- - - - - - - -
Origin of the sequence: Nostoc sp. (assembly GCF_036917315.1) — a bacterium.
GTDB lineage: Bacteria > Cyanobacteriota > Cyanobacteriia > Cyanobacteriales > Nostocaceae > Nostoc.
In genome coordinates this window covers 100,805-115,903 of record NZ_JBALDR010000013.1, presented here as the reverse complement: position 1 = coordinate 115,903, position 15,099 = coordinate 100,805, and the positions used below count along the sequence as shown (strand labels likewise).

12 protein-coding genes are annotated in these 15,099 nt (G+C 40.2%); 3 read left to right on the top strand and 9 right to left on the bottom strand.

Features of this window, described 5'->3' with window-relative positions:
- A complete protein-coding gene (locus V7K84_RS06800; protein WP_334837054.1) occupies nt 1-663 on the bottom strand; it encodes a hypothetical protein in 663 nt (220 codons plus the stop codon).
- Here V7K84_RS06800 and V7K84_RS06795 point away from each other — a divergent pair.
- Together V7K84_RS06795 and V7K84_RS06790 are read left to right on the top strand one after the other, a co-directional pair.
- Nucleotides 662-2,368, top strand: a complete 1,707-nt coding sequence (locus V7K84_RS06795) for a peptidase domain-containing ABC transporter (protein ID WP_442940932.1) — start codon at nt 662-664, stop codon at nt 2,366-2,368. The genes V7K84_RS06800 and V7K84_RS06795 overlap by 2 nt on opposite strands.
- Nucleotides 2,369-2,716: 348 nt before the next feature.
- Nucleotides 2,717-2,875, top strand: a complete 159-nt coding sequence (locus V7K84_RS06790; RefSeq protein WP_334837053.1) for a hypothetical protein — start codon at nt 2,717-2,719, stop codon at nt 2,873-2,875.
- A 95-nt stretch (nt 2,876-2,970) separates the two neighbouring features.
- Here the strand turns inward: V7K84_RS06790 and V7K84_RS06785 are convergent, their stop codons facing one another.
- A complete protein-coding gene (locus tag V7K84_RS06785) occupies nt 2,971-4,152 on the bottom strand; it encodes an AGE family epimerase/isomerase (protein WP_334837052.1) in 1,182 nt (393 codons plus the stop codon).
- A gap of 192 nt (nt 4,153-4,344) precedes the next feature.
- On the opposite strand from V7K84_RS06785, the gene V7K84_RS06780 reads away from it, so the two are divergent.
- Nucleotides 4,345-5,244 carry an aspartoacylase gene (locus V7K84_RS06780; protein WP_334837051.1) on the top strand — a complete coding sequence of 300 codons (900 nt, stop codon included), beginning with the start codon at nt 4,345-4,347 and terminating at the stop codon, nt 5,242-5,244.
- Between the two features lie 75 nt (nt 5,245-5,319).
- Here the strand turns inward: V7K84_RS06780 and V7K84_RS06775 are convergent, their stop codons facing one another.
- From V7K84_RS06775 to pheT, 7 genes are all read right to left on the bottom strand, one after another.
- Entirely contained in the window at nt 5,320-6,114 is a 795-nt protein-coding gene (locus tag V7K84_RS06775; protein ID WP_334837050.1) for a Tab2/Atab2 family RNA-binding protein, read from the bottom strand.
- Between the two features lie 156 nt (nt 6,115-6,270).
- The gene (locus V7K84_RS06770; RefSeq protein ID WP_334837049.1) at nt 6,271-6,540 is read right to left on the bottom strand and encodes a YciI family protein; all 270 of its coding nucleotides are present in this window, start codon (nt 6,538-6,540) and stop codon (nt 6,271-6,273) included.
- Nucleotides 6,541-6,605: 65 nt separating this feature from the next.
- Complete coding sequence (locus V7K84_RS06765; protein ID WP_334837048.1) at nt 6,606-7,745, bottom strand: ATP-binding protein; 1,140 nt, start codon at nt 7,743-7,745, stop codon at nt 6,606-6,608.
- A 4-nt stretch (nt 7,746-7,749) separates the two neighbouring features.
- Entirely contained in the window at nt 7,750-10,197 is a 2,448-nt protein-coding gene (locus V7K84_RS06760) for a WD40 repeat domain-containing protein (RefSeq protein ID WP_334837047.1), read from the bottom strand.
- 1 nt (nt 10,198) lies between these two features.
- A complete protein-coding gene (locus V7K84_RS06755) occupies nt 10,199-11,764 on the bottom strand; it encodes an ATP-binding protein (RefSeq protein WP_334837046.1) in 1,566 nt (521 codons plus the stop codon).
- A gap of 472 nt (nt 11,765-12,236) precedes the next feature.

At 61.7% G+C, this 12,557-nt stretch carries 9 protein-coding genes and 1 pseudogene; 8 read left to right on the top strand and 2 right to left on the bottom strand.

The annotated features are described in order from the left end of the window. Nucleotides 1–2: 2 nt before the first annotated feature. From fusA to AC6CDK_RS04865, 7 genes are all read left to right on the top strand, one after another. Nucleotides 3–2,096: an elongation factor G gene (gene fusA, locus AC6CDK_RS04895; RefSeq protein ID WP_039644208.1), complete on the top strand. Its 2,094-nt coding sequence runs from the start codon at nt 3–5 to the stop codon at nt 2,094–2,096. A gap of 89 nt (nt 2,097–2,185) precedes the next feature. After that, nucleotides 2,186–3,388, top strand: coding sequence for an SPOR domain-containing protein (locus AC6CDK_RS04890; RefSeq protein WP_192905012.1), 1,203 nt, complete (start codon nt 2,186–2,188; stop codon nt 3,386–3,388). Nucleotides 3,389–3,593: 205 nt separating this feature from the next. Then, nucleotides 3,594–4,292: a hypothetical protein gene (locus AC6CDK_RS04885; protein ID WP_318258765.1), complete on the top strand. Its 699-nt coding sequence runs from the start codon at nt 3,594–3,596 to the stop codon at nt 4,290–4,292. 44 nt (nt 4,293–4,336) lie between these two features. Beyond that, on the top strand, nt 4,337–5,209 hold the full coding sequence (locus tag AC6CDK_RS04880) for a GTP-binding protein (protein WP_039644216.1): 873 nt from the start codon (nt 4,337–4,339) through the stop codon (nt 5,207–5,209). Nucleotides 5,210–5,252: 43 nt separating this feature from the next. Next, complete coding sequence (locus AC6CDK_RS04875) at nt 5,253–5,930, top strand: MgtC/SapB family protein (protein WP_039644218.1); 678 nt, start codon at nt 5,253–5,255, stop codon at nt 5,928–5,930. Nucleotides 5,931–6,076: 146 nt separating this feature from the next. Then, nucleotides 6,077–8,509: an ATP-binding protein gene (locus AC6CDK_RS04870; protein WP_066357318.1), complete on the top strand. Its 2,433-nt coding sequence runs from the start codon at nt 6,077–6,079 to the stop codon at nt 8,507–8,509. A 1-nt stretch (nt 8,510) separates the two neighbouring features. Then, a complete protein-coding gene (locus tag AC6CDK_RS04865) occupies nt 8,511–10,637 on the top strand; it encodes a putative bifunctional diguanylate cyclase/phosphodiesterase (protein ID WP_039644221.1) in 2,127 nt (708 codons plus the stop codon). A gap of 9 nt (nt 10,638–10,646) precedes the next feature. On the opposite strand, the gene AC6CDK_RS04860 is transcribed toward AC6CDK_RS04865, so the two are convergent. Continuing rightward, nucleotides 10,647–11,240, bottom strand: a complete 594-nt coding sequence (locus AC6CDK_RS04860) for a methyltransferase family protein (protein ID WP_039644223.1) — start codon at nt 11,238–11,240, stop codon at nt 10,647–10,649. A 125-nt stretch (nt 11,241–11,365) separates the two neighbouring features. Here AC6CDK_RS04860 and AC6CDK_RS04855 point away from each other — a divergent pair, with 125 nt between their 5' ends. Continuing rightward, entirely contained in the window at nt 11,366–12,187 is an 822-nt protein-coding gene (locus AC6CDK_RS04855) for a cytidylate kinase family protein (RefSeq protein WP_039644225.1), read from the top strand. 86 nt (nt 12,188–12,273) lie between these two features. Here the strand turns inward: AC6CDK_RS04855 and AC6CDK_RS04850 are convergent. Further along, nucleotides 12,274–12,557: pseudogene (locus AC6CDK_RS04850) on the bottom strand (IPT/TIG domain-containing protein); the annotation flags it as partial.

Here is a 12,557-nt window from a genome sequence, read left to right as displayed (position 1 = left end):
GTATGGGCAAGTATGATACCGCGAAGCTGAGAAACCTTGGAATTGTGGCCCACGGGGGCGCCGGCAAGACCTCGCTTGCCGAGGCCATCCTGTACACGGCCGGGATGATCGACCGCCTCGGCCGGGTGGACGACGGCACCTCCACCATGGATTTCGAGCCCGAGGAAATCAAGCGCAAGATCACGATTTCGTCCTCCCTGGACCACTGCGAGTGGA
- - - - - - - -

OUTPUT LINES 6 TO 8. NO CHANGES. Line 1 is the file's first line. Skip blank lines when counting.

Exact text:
- A complete protein-coding gene (locus V7K84_RS06800; protein WP_334837054.1) occupies nt 1-663 on the bottom strand; it encodes a hypothetical protein in 663 nt (220 codons plus the stop codon).
- Here V7K84_RS06800 and V7K84_RS06795 point away from each other — a divergent pair.
- Together V7K84_RS06795 and V7K84_RS06790 are read left to right on the top strand one after the other, a co-directional pair.